“Finally,” Jenkins argues, “there is a history and context to this.” He recalls the civil rights struggles of the 1960s and says the Voting Rights Act of 1965, renewed repeatedly with overwhelming bipartisan support, is under constitutional challenge to its requirement that some states and localities obtain U.S. Justice Department permission before revising their election laws.

“If the very constitutionality of the Voting Rights Act can be challenged successfully, that’s going to set our country back and open the door to all kinds of abuses of people’s right to vote,” he warns.   

Voters Decide

Nineteen states have adopted Voter ID laws in recent years. Many people call them a solution in search of a problem. Many others say it defies common sense to claim they aren’t needed. Some of those arguments will be settled entirely by voters; others will be settled by judges elected by the voters.

But in every case, it will all come down to who votes.­—Dave Hoopman, director of regulatory affairs, Electric Division, Cooperative Network

 

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Shale Shock

Natural Gas as Nation’s Primary Power Source?

 

Over the past decade, the natural gas industry in North America has experienced a dramatic renaissance thanks to a combination of horizontal drilling and a shale-fracturing technique called “hydraulic fracking.” With this technology, previously unrecoverable gas reserves located in shale formations deep underground are now flooding the market and should continue to do so for several decades.

The resulting cheap domestic supply should prompt electric utilities to increasingly replace coal with natural gas as a generating fuel, according to International Energy Agency Chief Economist Faith Birol. Studies show that the U.S. will overtake Russia as the world’s largest gas producer by 2015.

Given the fact that consumption of natural gas for electricity has increased every year since 2009, Birol’s predictions appear to be on track. According to the U.S. Energy Information Administration (EIA), natural gas’s share of electric power generation in the U.S. will increase from 25 percent today to 28 percent by 2035, with renewable energy’s share growing from 10 percent to 15 percent and coal falling from 48 percent to 38 percent. However, preliminary 2012 numbers indicate that pace of change may be accelerating.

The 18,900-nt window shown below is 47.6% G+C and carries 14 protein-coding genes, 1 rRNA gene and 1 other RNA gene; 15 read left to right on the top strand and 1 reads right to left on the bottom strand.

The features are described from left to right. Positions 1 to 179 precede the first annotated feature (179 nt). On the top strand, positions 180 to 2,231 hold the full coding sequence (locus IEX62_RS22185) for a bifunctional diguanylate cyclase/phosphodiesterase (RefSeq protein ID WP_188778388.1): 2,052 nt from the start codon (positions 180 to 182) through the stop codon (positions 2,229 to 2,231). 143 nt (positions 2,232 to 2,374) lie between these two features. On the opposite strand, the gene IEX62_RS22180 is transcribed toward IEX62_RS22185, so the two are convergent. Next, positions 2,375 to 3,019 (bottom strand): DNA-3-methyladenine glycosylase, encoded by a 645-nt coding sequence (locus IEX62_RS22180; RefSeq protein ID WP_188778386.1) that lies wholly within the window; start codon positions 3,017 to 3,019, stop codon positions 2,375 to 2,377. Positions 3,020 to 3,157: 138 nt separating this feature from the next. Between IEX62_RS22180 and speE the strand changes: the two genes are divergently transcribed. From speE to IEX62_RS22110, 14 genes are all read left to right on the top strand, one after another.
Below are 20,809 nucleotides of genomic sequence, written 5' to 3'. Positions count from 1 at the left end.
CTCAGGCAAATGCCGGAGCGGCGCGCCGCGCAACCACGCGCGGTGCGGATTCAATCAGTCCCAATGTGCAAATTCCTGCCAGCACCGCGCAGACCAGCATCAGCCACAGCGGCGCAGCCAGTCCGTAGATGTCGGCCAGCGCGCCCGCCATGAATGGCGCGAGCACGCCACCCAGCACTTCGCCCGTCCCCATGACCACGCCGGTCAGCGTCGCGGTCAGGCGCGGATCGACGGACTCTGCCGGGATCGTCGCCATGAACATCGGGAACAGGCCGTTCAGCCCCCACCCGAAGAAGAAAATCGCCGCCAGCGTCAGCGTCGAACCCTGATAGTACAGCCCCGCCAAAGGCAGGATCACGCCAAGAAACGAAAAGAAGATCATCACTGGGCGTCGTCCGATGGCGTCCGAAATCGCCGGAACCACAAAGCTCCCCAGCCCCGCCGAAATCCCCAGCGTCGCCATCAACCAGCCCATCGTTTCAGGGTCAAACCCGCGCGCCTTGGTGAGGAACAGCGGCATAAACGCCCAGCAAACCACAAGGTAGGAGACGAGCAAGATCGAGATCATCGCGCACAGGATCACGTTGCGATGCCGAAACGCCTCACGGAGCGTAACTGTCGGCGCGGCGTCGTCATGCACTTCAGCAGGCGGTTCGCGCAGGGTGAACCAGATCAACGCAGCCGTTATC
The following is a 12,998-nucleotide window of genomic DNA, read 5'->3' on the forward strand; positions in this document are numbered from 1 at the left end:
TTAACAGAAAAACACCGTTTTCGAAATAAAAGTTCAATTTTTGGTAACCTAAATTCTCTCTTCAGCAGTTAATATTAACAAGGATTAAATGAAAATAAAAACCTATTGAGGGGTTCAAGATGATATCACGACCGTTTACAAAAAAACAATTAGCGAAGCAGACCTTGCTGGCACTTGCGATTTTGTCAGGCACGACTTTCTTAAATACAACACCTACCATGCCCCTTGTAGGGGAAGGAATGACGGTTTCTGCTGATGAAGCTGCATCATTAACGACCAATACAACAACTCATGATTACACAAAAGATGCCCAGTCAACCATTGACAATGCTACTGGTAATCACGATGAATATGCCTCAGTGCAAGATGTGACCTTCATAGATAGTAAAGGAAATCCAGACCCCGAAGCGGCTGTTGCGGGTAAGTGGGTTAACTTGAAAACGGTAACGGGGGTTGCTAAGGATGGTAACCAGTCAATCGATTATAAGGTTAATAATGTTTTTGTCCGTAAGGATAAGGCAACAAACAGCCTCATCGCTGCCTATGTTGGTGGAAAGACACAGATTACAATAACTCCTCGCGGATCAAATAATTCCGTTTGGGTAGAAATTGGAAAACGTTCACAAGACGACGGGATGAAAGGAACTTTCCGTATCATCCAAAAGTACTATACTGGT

Increasing Reliance

When it comes to electricity, natural gas today is most commonly used to fuel peaking plants (power stations that operate for brief periods during times of high electricity demand) and intermediate plants (those whose output changes in response to changes in electricity demand over the course of each day).

Over the past two years, the relatively low price for gas combined with increasing federal and state regulation of power-plant emissions have led to natural-gas–fired plants being run for longer periods, while many older coal-fired baseload power plants are being shut down or converted to gas operations. In fact, the U.S. Environmental Protection Agency (EPA) last March proposed a New Source Performance Standards (NSPS) rule that aims to curb the release of carbon dioxide and six other greenhouse gases from new fossil fuel-fired power plants. (It also could be expanded at some point to cover existing generation.) To do so, it sets an emissions cap of 1,000 lbs. of carbon dioxide per megawatt-hour—a nearly impossible standard to achieve for coal-fired power plants, which average in excess of 1,800 lbs. of carbon dioxide emissions per megawatt-hour.

NSPS, as outlined, will push power plants away from coal and toward natural gas baseload generation because most newer combined-cycle gas facilities produce emissions within range of the EPA’s proposed limit.

More Price Volatility

But natural gas prices are more volatile than coal, making the fuel a dicey option. “Historically, natural gas prices have varied widely, making reliance on gas as the sole fuel to provide affordable future baseload power risky at best,” says Rae Cronmiller, environmental counsel for the National Rural Electric Cooperative Association, the trade organization representing more than 900 electric co-ops in the U.S. “These risks are significantly enhanced because the cost of electricity derived from natural gas is largely driven by cost of the fuel itself. This differs from coal power, which is driven by capital costs. Also, natural gas in quantities necessary to provide year-round baseload generation is unavailable in some geographic areas.”

Despite this, utility experts believe that natural gas production will continue to increase and that the “blue flame” will surpass coal as the nation’s leading source of electric energy.—Angela Perez, National Rural Electric Cooperative Association

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EDITORIAL
by Perry Baird

Rep. Jo Ann Emerson accepts NRECA’s distinguished service award at the group’s 2006 Legislative Conference in Washington, D.C.—the gathering where Wisconsin co-op leaders were first introduced to the Missouri lawmaker. Emerson was named new CEO of the national organization, effective March 1.

Two-thirds of the Wisconsin and Minnesota cooperative leaders attending the November annual meeting of their statewide trade association identified government regulation and legislation as the greatest threats to the success of their businesses (see News Briefs story on page 7).

In the same electronic survey yielding that response, attendees were also asked to pick the most important service that Cooperative Network provides its members. Not surprisingly, the co-op delegates chose “lobbying on legislative and regulatory issues” as what they saw as the organization’s prime mission.

The answer tallies weren’t surprising. They affirmed what our members consistently have told us in the board room, in committees, at annual meetings, and in daily contacts for many years: Government action is the vehicle through which much gets accomplished on behalf of our co-op members, and its initiatives also bear close scrutiny to ensure they do no harm.

Deep Experience

The government focus is common to most trade associations; Cooperative Network isn’t really unique in that respect. Nor is it uncommon to find a wealth of government-operations expertise among trade association employees. For example, of Cooperative Network’s more than 20 staff members in its Madison and St. Paul offices, more than half have employment histories that include previous jobs with state legislatures, the U.S. Congress, or government agencies.